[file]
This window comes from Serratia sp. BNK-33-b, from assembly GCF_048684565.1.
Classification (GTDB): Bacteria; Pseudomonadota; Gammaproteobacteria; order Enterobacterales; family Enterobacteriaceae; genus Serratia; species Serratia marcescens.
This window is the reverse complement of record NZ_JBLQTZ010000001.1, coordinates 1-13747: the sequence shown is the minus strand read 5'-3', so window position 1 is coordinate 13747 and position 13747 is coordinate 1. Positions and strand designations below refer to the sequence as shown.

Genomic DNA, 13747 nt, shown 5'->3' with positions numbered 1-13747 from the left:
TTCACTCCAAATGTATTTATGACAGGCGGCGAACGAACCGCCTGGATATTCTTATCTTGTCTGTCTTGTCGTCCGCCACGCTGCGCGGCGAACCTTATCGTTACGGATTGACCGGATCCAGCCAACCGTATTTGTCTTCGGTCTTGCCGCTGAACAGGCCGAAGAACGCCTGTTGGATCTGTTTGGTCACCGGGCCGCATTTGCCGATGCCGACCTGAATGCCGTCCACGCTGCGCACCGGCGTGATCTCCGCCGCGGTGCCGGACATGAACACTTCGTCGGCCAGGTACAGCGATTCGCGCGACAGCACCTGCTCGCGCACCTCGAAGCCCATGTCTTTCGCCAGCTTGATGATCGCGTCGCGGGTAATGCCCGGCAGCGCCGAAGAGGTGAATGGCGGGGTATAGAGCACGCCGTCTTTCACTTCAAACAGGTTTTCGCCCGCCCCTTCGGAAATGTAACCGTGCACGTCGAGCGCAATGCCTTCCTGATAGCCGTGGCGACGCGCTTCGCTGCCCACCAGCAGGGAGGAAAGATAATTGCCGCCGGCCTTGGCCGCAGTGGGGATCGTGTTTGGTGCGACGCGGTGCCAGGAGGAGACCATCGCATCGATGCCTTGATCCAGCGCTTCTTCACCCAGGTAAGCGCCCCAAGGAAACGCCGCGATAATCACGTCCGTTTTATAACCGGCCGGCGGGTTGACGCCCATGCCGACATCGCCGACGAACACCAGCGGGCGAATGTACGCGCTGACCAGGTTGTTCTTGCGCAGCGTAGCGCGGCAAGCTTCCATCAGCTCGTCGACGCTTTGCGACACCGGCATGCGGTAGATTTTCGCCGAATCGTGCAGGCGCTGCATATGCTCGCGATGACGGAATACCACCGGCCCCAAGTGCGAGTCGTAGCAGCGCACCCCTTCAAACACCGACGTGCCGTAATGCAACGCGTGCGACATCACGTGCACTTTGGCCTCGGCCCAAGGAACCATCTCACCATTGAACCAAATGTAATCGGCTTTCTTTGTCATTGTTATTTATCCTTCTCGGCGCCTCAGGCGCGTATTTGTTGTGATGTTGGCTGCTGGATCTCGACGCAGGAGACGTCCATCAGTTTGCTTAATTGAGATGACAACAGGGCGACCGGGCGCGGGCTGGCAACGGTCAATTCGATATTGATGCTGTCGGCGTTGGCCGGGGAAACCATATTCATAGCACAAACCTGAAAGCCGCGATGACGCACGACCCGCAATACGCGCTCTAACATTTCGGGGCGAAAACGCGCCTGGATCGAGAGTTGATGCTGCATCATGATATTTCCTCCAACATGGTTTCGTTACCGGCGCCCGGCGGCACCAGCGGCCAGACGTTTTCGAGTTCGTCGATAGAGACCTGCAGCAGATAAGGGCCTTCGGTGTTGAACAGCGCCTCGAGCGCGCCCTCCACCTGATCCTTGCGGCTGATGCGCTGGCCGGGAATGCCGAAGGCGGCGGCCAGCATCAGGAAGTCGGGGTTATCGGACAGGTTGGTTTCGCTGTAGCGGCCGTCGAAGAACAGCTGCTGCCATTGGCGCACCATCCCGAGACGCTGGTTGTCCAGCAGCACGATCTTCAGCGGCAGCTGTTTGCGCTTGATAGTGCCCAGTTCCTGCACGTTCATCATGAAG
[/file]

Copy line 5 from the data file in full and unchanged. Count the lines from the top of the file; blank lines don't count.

TTCACTCCAAATGTATTTATGACAGGCGGCGAACGAACCGCCTGGATATTCTTATCTTGTCTGTCTTGTCGTCCGCCACGCTGCGCGGCGAACCTTATCGTTACGGATTGACCGGATCCAGCCAACCGTATTTGTCTTCGGTCTTGCCGCTGAACAGGCCGAAGAACGCCTGTTGGATCTGTTTGGTCACCGGGCCGCATTTGCCGATGCCGACCTGAATGCCGTCCACGCTGCGCACCGGCGTGATCTCCGCCGCGGTGCCGGACATGAACACTTCGTCGGCCAGGTACAGCGATTCGCGCGACAGCACCTGCTCGCGCACCTCGAAGCCCATGTCTTTCGCCAGCTTGATGATCGCGTCGCGGGTAATGCCCGGCAGCGCCGAAGAGGTGAATGGCGGGGTATAGAGCACGCCGTCTTTCACTTCAAACAGGTTTTCGCCCGCCCCTTCGGAAATGTAACCGTGCACGTCGAGCGCAATGCCTTCCTGATAGCCGTGGCGACGCGCTTCGCTGCCCACCAGCAGGGAGGAAAGATAATTGCCGCCGGCCTTGGCCGCAGTGGGGATCGTGTTTGGTGCGACGCGGTGCCAGGAGGAGACCATCGCATCGATGCCTTGATCCAGCGCTTCTTCACCCAGGTAAGCGCCCCAAGGAAACGCCGCGATAATCACGTCCGTTTTATAACCGGCCGGCGGGTTGACGCCCATGCCGACATCGCCGACGAACACCAGCGGGCGAATGTACGCGCTGACCAGGTTGTTCTTGCGCAGCGTAGCGCGGCAAGCTTCCATCAGCTCGTCGACGCTTTGCGACACCGGCATGCGGTAGATTTTCGCCGAATCGTGCAGGCGCTGCATATGCTCGCGATGACGGAATACCACCGGCCCCAAGTGCGAGTCGTAGCAGCGCACCCCTTCAAACACCGACGTGCCGTAATGCAACGCGTGCGACATCACGTGCACTTTGGCCTCGGCCCAAGGAACCATCTCACCATTGAACCAAATGTAATCGGCTTTCTTTGTCATTGTTATTTATCCTTCTCGGCGCCTCAGGCGCGTATTTGTTGTGATGTTGGCTGCTGGATCTCGACGCAGGAGACGTCCATCAGTTTGCTTAATTGAGATGACAACAGGGCGACCGGGCGCGGGCTGGCAACGGTCAATTCGATATTGATGCTGTCGGCGTTGGCCGGGGAAACCATATTCATAGCACAAACCTGAAAGCCGCGATGACGCACGACCCGCAATACGCGCTCTAACATTTCGGGGCGAAAACGCGCCTGGATCGAGAGTTGATGCTGCATCATGATATTTCCTCCAACATGGTTTCGTTACCGGCGCCCGGCGGCACCAGCGGCCAGACGTTTTCGAGTTCGTCGATAGAGACCTGCAGCAGATAAGGGCCTTCGGTGTTGAACAGCGCCTCGAGCGCGCCCTCCACCTGATCCTTGCGGCTGATGCGCTGGCCGGGAATGCCGAAGGCGGCGGCCAGCATCAGGAAGTCGGGGTTATCGGACAGGTTGGTTTCGCTGTAGCGGCCGTCGAAGAACAGCTGCTGCCATTGGCGCACCATCCCGAGACGCTGGTTGTCCAGCAGCACGATCTTCAGCGGCAGCTGTTTGCGCTTGATAGTGCCCAGTTCCTGCACGTTCATCATGAAG